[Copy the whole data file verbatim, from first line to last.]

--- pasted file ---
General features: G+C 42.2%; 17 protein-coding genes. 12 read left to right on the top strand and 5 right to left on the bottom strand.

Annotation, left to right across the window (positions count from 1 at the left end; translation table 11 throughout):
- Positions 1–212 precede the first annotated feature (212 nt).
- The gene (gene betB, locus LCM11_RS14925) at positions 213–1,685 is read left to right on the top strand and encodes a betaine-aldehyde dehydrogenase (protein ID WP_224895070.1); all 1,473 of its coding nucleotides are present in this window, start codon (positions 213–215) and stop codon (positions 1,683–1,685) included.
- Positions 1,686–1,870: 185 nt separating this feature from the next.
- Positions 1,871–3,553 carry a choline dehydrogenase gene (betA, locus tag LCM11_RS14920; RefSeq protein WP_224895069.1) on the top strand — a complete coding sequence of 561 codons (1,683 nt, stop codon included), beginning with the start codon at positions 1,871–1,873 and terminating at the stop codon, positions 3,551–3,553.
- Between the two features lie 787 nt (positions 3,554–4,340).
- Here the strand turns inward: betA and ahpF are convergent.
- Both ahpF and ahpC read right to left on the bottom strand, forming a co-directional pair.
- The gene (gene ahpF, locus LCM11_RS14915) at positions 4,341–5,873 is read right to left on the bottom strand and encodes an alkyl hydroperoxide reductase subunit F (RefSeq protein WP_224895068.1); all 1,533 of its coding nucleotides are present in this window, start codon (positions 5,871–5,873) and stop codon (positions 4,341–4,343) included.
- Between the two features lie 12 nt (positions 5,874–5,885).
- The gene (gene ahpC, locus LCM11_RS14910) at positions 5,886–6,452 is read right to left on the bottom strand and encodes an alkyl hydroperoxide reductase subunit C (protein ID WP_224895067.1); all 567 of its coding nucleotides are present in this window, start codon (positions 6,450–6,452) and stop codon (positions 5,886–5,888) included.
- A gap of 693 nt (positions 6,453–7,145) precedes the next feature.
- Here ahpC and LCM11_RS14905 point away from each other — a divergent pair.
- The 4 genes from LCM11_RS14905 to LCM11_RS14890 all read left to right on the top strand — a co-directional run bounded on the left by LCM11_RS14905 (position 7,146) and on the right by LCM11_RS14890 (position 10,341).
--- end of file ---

General features: G+C 42.2%; 17 protein-coding genes. 12 read left to right on the top strand and 5 right to left on the bottom strand.

Annotation, left to right across the window (positions count from 1 at the left end; translation table 11 throughout):
- Positions 1–212 precede the first annotated feature (212 nt).
- The gene (gene betB, locus LCM11_RS14925) at positions 213–1,685 is read left to right on the top strand and encodes a betaine-aldehyde dehydrogenase (protein ID WP_224895070.1); all 1,473 of its coding nucleotides are present in this window, start codon (positions 213–215) and stop codon (positions 1,683–1,685) included.
- Positions 1,686–1,870: 185 nt separating this feature from the next.
- Positions 1,871–3,553 carry a choline dehydrogenase gene (betA, locus tag LCM11_RS14920; RefSeq protein WP_224895069.1) on the top strand — a complete coding sequence of 561 codons (1,683 nt, stop codon included), beginning with the start codon at positions 1,871–1,873 and terminating at the stop codon, positions 3,551–3,553.
- Between the two features lie 787 nt (positions 3,554–4,340).
- Here the strand turns inward: betA and ahpF are convergent.
- Both ahpF and ahpC read right to left on the bottom strand, forming a co-directional pair.
- The gene (gene ahpF, locus LCM11_RS14915) at positions 4,341–5,873 is read right to left on the bottom strand and encodes an alkyl hydroperoxide reductase subunit F (RefSeq protein WP_224895068.1); all 1,533 of its coding nucleotides are present in this window, start codon (positions 5,871–5,873) and stop codon (positions 4,341–4,343) included.
- Between the two features lie 12 nt (positions 5,874–5,885).
- The gene (gene ahpC, locus LCM11_RS14910) at positions 5,886–6,452 is read right to left on the bottom strand and encodes an alkyl hydroperoxide reductase subunit C (protein ID WP_224895067.1); all 567 of its coding nucleotides are present in this window, start codon (positions 6,450–6,452) and stop codon (positions 5,886–5,888) included.
- A gap of 693 nt (positions 6,453–7,145) precedes the next feature.
- Here ahpC and LCM11_RS14905 point away from each other — a divergent pair.
- The 4 genes from LCM11_RS14905 to LCM11_RS14890 all read left to right on the top strand — a co-directional run bounded on the left by LCM11_RS14905 (position 7,146) and on the right by LCM11_RS14890 (position 10,341).